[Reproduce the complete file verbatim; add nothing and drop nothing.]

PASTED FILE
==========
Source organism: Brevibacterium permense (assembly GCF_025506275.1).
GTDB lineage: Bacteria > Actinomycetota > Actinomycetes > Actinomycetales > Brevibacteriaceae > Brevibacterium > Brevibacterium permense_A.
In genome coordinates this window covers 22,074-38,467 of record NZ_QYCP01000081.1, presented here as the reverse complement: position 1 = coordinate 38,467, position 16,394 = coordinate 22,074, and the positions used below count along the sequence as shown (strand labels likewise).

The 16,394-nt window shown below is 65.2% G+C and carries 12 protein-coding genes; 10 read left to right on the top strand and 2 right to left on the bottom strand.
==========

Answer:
Source organism: Brevibacterium permense (assembly GCF_025506275.1).
GTDB lineage: Bacteria > Actinomycetota > Actinomycetes > Actinomycetales > Brevibacteriaceae > Brevibacterium > Brevibacterium permense_A.
In genome coordinates this window covers 22,074-38,467 of record NZ_QYCP01000081.1, presented here as the reverse complement: position 1 = coordinate 38,467, position 16,394 = coordinate 22,074, and the positions used below count along the sequence as shown (strand labels likewise).

The 16,394-nt window shown below is 65.2% G+C and carries 12 protein-coding genes; 10 read left to right on the top strand and 2 right to left on the bottom strand.